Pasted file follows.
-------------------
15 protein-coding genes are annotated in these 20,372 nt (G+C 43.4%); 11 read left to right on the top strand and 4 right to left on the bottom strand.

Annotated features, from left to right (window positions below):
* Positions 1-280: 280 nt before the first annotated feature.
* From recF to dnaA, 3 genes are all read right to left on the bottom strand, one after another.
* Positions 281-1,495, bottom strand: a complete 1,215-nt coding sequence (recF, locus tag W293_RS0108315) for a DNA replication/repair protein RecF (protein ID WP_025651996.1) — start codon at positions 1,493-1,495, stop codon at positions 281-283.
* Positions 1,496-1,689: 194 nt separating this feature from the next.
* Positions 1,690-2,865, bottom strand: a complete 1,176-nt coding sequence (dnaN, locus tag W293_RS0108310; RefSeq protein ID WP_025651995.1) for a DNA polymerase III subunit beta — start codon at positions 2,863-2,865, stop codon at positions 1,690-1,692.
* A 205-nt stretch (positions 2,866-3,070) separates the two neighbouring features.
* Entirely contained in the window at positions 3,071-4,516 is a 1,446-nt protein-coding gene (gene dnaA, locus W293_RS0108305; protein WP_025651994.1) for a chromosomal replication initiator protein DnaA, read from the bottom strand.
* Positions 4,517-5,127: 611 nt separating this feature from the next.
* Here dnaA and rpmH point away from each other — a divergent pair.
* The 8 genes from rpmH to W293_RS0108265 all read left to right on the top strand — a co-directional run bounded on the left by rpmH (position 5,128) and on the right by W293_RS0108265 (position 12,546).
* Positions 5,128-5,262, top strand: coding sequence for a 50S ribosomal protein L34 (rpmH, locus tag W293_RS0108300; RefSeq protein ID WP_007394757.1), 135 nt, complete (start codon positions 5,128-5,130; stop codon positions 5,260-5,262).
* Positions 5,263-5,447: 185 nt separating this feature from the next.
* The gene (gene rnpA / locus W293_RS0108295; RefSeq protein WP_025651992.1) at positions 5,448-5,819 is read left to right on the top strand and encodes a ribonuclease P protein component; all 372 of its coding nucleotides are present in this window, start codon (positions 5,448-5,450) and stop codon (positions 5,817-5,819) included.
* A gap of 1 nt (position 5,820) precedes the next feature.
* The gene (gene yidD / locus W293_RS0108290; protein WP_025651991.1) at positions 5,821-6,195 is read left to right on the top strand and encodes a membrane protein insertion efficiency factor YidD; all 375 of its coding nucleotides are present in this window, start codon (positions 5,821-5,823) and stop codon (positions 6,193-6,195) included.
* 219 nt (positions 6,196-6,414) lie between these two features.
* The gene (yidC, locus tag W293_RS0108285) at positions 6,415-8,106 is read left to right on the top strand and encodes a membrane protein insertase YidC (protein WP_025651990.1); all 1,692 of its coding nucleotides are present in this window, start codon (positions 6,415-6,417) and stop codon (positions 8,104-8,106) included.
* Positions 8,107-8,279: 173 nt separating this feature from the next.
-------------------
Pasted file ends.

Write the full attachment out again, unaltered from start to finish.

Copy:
15 protein-coding genes are annotated in these 20,372 nt (G+C 43.4%); 11 read left to right on the top strand and 4 right to left on the bottom strand.

Annotated features, from left to right (window positions below):
* Positions 1-280: 280 nt before the first annotated feature.
* From recF to dnaA, 3 genes are all read right to left on the bottom strand, one after another.
* Positions 281-1,495, bottom strand: a complete 1,215-nt coding sequence (recF, locus tag W293_RS0108315) for a DNA replication/repair protein RecF (protein ID WP_025651996.1) — start codon at positions 1,493-1,495, stop codon at positions 281-283.
* Positions 1,496-1,689: 194 nt separating this feature from the next.
* Positions 1,690-2,865, bottom strand: a complete 1,176-nt coding sequence (dnaN, locus tag W293_RS0108310; RefSeq protein ID WP_025651995.1) for a DNA polymerase III subunit beta — start codon at positions 2,863-2,865, stop codon at positions 1,690-1,692.
* A 205-nt stretch (positions 2,866-3,070) separates the two neighbouring features.
* Entirely contained in the window at positions 3,071-4,516 is a 1,446-nt protein-coding gene (gene dnaA, locus W293_RS0108305; protein WP_025651994.1) for a chromosomal replication initiator protein DnaA, read from the bottom strand.
* Positions 4,517-5,127: 611 nt separating this feature from the next.
* Here dnaA and rpmH point away from each other — a divergent pair.
* The 8 genes from rpmH to W293_RS0108265 all read left to right on the top strand — a co-directional run bounded on the left by rpmH (position 5,128) and on the right by W293_RS0108265 (position 12,546).
* Positions 5,128-5,262, top strand: coding sequence for a 50S ribosomal protein L34 (rpmH, locus tag W293_RS0108300; RefSeq protein ID WP_007394757.1), 135 nt, complete (start codon positions 5,128-5,130; stop codon positions 5,260-5,262).
* Positions 5,263-5,447: 185 nt separating this feature from the next.
* The gene (gene rnpA / locus W293_RS0108295; RefSeq protein WP_025651992.1) at positions 5,448-5,819 is read left to right on the top strand and encodes a ribonuclease P protein component; all 372 of its coding nucleotides are present in this window, start codon (positions 5,448-5,450) and stop codon (positions 5,817-5,819) included.
* A gap of 1 nt (position 5,820) precedes the next feature.
* The gene (gene yidD / locus W293_RS0108290; protein WP_025651991.1) at positions 5,821-6,195 is read left to right on the top strand and encodes a membrane protein insertion efficiency factor YidD; all 375 of its coding nucleotides are present in this window, start codon (positions 5,821-5,823) and stop codon (positions 6,193-6,195) included.
* 219 nt (positions 6,196-6,414) lie between these two features.
* The gene (yidC, locus tag W293_RS0108285) at positions 6,415-8,106 is read left to right on the top strand and encodes a membrane protein insertase YidC (protein WP_025651990.1); all 1,692 of its coding nucleotides are present in this window, start codon (positions 6,415-6,417) and stop codon (positions 8,104-8,106) included.
* Positions 8,107-8,279: 173 nt separating this feature from the next.